So no matter what, Ru will always be an icon to me. Ru has made it very clear that she is not interested in discussing the semantic meanings of words like “tranny,” or for that matter, whether she is referred to as he or she, but at the end of the day I do believe in her eternal message of love, energy and life. We as a community need to do less crucifying and more identifying with the gifts that the universe has placed within each of us.
NL: In what ways do you think that RuPaul and the show can improve on its inclusion of transgender identities? And how do you feel that RuPaul herself can be more accountable to change?
PJ: I would like to see an open transgender woman cast and win the entire competition with her fierceness. Although I think Detox is serving some high gloss gender variance this season and it’s looking like shes going to strut out of the competition with that crown. I think RuPaul has done a great job showing gender variance, with Ongina, Carmen and Raja, it boils down to: “How can Ru push the envelope more than she already has?”
Candis Cayne is slated to make another appearance on Drag Race later this season and I would love it if they announced her as “renowned transgender actress Candis Cayne.” Visibility is a huge step in terms of being an ally for a community.
NL: As a trans* woman of color, how do you feel that your identity is embraced or marginalized in the drag community? What have your experiences been like?
PJ: Drag was the catalyst in finding the inner goddess that was longing to be free inside of me for so long. Along the way on my journey for a time I identified as Queer before I came to the discovery that I actually identified as a transgender woman. It was during this time in my life that I met many drag performers who identified as women. Through numerous discussions with those women I came to the conclusion that I could and in fact needed to live my life authentically as a woman.
In regards to my transition, the drag community has been extremely supportive, and I often get a lot of love from people I used to “twirl” with back in the day. They thank me for the work I’m doing for the community and often comment on how much happier I look now than I did when I was performing full time, wavering uncertainly and unhappily between boy and queen. Now that I am a woman, my light shines to its full effect.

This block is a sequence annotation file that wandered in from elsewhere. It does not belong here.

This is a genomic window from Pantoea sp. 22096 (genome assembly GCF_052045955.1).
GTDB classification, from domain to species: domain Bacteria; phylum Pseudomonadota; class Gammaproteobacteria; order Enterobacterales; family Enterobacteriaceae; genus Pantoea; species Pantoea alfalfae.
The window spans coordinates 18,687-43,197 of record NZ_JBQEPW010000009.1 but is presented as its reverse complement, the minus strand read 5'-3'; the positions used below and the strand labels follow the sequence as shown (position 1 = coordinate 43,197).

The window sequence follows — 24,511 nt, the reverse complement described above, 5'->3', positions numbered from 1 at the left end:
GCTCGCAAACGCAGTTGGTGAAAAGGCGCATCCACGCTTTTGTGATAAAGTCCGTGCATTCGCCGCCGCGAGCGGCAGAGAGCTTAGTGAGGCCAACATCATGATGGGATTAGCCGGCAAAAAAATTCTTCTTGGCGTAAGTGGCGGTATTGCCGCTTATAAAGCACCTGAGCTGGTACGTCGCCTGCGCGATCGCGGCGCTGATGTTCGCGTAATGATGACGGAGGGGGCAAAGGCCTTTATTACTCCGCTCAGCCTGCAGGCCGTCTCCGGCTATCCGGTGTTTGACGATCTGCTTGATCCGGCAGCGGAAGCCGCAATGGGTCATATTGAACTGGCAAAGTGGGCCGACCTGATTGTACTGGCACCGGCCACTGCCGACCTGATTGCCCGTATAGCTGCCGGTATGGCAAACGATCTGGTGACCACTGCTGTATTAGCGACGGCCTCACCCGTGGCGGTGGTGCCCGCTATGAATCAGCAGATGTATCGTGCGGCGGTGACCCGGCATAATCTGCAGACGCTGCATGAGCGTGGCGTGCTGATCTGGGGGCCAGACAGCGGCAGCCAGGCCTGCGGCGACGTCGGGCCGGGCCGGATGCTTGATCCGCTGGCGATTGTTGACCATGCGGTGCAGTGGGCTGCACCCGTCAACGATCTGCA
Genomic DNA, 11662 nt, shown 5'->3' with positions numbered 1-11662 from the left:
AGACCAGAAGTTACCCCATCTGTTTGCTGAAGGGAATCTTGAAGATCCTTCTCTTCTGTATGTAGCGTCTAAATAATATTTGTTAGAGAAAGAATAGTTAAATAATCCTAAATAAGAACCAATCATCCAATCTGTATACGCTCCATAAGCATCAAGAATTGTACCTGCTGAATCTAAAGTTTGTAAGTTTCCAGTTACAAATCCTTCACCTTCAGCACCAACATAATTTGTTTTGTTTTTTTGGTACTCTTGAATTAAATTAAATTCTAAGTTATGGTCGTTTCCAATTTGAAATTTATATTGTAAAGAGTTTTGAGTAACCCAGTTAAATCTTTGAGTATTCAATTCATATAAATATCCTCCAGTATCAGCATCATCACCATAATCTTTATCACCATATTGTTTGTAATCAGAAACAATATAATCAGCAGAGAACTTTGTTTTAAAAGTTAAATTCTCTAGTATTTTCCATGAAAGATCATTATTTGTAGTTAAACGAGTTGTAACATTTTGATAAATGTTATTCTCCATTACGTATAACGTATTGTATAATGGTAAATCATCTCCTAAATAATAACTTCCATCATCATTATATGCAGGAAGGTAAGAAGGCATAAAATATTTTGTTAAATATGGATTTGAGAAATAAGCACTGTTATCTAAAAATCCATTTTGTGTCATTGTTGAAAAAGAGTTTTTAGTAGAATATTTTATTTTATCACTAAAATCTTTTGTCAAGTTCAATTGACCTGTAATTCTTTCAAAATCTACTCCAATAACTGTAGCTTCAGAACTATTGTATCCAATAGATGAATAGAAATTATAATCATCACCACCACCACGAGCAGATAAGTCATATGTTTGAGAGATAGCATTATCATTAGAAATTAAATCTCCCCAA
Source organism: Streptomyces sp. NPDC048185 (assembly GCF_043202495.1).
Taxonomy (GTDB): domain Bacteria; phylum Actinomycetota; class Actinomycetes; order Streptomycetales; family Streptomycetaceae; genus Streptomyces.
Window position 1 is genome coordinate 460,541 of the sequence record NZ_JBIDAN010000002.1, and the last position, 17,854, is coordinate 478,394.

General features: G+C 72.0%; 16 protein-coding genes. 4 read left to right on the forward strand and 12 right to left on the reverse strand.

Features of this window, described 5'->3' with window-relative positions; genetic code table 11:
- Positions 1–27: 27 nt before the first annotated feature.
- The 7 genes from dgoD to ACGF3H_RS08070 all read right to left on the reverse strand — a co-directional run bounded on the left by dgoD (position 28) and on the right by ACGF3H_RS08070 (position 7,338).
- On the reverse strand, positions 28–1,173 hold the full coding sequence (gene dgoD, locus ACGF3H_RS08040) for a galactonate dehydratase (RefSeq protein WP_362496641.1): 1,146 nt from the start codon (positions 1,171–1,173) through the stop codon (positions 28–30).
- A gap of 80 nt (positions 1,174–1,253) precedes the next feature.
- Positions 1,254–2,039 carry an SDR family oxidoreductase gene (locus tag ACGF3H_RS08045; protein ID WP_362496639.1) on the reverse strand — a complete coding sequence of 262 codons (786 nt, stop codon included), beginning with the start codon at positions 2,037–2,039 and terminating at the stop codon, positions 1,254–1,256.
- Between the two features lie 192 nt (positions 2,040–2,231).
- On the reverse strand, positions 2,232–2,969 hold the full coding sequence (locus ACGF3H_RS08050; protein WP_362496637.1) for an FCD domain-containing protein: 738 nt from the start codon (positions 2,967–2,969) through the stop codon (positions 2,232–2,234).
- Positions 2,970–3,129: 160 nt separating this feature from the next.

NL: How do you hope to challenge perceptions of drag through telling your own story?
PJ: I’m a firm believer that we are all in drag every day. Fashion is iconography. The clothing we wear, the music we listen to, and even the face we present to the world, each of these decisions constitutes our drag persona. Through our awareness, behavior and choices, we articulate our worldview and notions of self, power and belonging, and it is overarching aura that affects those we come into contact with in our daily lives. The way I try to instigate radical change in society is by pressing this point, by turning every sidewalk into a runway, every doorway into a parting curtain on a grand proscenium stage, by living larger than life and making my difference and my presence known.
Drag does not always have to be a huge wig, heavy makeup and a man in a dress; it does not have to be exaggeration to the point of comedic oblivion. Drag can be, and is for me, a self-actualization of confidence, perseverance and universal love.
NL: You are someone who has tried out for RuPaul’s Drag Race in the past, although you have yet to be invited onto the show. Did you feel the need to cloak or conceal your identity?
PJ: When casting for last season came about I was just crossing the threshold of my transition into living full time as a woman. I had just that month even taken the step of re-taking my ID photo in female presentation. Needless to say, as I looked at the audition requirements stating that half of the audition tape must be delivered as your boy self, I definitely experienced some serious reservations.
As I did some soul-searching over the next few days though, I reached a couple conclusions. First, I truly believed that all of my hard work within the world of female impersonation deserved a place among the industry’s finest, and second, part of me also believed in the potential for spreading my message that the platform of the show provided.
So in the end, I tucked my weave up under a baseball cap and even went so far as to go back to the DMV to have my license re-issued in boy drag. I answered the requisite boy questions and played by all their rules, which wasn’t particularly difficult really. I’d been doing it most of my life. But it did feel hollow, and the experience caused me to vow that I would henceforth never compromise my authentic self for anything.
NL: Now that RuPaul’s Drag Race has taken a step toward trans* inclusion, where would you like to see that relationship go from here? What steps should they take?
PJ: Trans* women are a part of the drag community. I think in very basic ways the audition process could open itself up to include more gender variant identifications in the written and video requirements. Transgender women have stories to tell and art to share, and the world needs to know it.